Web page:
BBC’s Great Expectations

30 December 2011

Watched the final part of the BBC’s ‘Great Expectations’ adaptation then read the relevant sections of the novel. The novel is often strange in mood, unnecessarily complex in its plotting, and overabundant in its language, displaying all Dickens’s genius for excess, and his struggle to control and focus his material to create moods or subtleties of meaning. Some examples:

  • The paragraph describing Magwitch going into the Thames with Compeyson repeats the phrase ‘Still in the same moment’ five times, vividly and daringly creating a linguistic version of a series of snapshots or freezeframes. Magwitch and Compeyson are run down by a Thames steamer, Compeyson disappearing, Magwitch resurfacing severely injured. In the BBC version Magwitch stabs Compeyson who floats on the surface, mouth spilling black blood, as seen in a hundred Hollywood thriller/slasher movies. Magwitch’s injuries are received from the soldiers who brutally club him with their rifle butts, as seen in a hundred Hollywood dramas featuring beastly beastly soldiers and jolly heroic young heroes.

In every way this is coarser, more cliched and stereotyped, than what Dickens wrote. The uncertainty about whether Magwitch hurt or drowned Compeyson is key in keeping the character of Magwitch morally ambiguous, and therefore Pip’s sympathy for him more understandable. Seeing Magwitch stab Compeyson makes him unambiguously a murderer and Pip soft on a murderer. A different thing altogether.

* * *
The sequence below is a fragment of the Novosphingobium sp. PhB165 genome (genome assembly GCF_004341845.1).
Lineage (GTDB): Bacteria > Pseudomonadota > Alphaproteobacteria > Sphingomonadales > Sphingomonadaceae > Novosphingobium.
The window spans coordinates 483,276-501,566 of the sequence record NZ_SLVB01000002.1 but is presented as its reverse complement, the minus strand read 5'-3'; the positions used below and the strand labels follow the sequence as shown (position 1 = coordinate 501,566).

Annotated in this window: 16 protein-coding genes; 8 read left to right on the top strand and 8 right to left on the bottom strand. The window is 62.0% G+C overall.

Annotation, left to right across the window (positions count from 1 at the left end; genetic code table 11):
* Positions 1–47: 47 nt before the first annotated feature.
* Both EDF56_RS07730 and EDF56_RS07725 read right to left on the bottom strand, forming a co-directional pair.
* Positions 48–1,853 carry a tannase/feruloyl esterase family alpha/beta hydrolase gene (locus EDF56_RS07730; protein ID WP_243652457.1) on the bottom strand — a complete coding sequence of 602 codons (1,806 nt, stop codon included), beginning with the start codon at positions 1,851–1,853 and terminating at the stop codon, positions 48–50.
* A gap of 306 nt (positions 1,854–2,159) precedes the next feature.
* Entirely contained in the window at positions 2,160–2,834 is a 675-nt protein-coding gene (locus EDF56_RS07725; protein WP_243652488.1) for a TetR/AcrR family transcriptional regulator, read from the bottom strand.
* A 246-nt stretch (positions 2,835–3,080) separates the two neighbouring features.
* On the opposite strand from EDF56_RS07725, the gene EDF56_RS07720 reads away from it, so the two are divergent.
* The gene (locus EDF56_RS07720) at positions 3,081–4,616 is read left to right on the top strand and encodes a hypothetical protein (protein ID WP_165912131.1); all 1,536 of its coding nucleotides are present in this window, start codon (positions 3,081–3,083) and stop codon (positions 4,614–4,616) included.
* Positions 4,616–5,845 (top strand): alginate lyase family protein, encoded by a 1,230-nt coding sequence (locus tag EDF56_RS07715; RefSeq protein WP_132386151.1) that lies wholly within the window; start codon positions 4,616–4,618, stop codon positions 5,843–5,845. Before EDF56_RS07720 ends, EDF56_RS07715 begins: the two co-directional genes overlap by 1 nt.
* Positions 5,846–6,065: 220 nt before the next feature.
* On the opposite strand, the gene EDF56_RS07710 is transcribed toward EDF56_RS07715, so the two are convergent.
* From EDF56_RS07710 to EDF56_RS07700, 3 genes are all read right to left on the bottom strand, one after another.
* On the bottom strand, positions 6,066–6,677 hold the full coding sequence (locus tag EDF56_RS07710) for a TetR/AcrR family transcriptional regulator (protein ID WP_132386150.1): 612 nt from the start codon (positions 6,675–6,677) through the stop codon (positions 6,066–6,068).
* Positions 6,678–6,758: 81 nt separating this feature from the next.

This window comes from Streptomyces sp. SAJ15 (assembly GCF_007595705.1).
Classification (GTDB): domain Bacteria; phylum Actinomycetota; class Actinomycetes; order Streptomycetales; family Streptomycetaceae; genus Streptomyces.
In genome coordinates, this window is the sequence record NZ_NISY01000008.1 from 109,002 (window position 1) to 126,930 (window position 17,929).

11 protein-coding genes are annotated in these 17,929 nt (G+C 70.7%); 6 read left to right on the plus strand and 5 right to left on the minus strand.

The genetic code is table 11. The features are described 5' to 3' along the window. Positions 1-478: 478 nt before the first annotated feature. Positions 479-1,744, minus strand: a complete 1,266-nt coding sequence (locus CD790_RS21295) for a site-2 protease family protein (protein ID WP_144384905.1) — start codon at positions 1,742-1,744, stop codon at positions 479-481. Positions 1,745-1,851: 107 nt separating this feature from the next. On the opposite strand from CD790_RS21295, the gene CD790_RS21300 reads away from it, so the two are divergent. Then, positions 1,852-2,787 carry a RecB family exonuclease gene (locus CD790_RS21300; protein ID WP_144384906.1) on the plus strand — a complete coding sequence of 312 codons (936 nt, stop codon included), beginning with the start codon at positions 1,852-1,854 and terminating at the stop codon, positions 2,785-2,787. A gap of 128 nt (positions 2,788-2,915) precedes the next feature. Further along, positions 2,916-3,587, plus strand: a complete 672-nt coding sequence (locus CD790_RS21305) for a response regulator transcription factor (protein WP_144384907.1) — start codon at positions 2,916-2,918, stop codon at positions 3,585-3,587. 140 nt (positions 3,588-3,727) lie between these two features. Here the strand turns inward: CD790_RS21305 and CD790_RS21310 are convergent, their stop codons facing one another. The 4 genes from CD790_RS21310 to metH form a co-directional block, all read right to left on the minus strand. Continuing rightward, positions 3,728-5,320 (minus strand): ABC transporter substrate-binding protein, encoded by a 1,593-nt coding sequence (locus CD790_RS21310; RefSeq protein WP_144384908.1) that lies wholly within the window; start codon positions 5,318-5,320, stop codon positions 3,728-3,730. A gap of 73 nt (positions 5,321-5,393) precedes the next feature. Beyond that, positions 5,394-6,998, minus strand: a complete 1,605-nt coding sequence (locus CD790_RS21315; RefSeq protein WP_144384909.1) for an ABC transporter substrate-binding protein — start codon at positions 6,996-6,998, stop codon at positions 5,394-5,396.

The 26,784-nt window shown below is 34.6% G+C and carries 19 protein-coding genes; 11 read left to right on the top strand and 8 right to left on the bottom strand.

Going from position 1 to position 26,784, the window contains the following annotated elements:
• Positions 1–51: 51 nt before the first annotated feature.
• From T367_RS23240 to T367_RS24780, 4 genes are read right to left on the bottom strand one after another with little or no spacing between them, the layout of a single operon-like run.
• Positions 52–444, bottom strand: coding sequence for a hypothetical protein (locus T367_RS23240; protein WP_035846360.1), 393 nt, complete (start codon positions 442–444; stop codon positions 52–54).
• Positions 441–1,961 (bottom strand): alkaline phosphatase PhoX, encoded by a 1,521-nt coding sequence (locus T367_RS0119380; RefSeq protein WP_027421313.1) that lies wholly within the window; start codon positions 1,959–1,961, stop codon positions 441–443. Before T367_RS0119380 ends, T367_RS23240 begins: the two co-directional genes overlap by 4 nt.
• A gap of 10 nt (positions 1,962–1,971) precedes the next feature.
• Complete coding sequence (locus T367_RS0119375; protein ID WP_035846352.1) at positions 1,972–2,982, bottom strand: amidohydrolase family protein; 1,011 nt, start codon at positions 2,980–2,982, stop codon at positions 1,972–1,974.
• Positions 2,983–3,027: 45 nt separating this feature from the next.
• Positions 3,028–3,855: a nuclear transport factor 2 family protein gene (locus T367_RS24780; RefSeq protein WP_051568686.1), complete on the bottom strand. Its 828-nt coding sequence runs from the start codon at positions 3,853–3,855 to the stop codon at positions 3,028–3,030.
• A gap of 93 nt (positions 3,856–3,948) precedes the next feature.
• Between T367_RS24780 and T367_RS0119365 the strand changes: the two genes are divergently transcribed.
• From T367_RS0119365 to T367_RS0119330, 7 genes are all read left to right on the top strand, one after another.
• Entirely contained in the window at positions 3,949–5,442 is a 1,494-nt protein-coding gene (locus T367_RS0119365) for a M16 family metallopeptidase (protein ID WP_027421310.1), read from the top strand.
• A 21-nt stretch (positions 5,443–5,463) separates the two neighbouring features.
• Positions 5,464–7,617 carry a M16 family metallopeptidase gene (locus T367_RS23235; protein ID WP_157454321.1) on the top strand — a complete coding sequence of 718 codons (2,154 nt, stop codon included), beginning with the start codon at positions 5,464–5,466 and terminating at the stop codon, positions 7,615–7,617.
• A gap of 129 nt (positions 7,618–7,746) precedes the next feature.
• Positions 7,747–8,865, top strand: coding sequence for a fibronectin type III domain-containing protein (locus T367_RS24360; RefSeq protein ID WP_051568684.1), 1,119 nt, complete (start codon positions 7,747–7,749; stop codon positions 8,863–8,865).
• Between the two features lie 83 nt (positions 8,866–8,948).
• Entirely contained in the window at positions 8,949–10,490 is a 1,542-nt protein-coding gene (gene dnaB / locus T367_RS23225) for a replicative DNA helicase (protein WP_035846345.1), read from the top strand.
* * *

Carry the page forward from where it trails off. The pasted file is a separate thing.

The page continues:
• Orlick doesn’t attack Pip in his rooms, as in the adaptation, but lures him down to Kent, to a lime quarry outside town, where he ties him up and is about to stave his skull in with a hammer, a really bizarre and terrifying scene, full of the uncanny and unnecessary detail which proliferate in Dickens like weeds and cling to your imagination Dickens.
  • When Gillian Anderson as Miss Haversham catches fire she does so absent-mindedly and murmurs in a soft porn kind of way. In the novel Miss Haversham screams and screams when she catches fire, as you rather suspect a person might.
  • Pip doesn’t return for a symbolic reunion with Joe at the forge; instead Joe appears in London to nurse Pip after he falls ill, nursing him for days, weeks, a slow work of care and love which repairs their relationship, typifies Joe’s kindness, exemplifies Pip’s helplessness, and enacts Pip’s symbolic rebirth into dis-illusioned manhood. All of this is thrown out in favour of a 2 minute ‘reconciliation scene’, familiar from countless soaps and melodramas.

TV and film just can’t show things like this, the slow, cumulative affect of actions over time, of the subtle changes in relationships over a long period. TV and film need concise, sharp, melodramatic scenes in the here-and-now, the more wordless and poignant the better. Film and TV always prefer shallow, one-scene sensation over more lifelike growth and change in feelings and relations.¬†Film and TV adaptations always reduce, narrow, simplify and stereotype, boiling down Dickens’s unstoppable extravagance of plot and character and language into a handful of well-worn, tried-&-tested cliches.

Beautifully shot, but empty. Read the book.

‘Great Expectations’ on Amazon

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